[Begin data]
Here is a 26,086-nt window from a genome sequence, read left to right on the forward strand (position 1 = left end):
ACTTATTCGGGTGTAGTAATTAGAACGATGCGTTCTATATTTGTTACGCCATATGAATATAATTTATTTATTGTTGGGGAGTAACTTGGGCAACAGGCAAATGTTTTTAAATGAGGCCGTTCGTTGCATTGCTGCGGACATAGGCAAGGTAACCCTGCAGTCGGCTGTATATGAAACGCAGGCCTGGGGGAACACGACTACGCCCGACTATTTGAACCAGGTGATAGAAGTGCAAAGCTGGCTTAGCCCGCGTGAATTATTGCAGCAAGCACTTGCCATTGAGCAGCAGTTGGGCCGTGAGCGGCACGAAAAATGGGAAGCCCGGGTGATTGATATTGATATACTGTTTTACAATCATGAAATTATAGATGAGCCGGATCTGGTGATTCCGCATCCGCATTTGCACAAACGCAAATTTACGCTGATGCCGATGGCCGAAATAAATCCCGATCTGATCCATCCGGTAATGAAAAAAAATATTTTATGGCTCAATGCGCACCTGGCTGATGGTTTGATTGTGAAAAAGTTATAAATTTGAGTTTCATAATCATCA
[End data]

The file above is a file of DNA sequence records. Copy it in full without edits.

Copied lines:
Here is a 26,086-nt window from a genome sequence, read left to right on the forward strand (position 1 = left end):
ACTTATTCGGGTGTAGTAATTAGAACGATGCGTTCTATATTTGTTACGCCATATGAATATAATTTATTTATTGTTGGGGAGTAACTTGGGCAACAGGCAAATGTTTTTAAATGAGGCCGTTCGTTGCATTGCTGCGGACATAGGCAAGGTAACCCTGCAGTCGGCTGTATATGAAACGCAGGCCTGGGGGAACACGACTACGCCCGACTATTTGAACCAGGTGATAGAAGTGCAAAGCTGGCTTAGCCCGCGTGAATTATTGCAGCAAGCACTTGCCATTGAGCAGCAGTTGGGCCGTGAGCGGCACGAAAAATGGGAAGCCCGGGTGATTGATATTGATATACTGTTTTACAATCATGAAATTATAGATGAGCCGGATCTGGTGATTCCGCATCCGCATTTGCACAAACGCAAATTTACGCTGATGCCGATGGCCGAAATAAATCCCGATCTGATCCATCCGGTAATGAAAAAAAATATTTTATGGCTCAATGCGCACCTGGCTGATGGTTTGATTGTGAAAAAGTTATAAATTTGAGTTTCATAATCATCA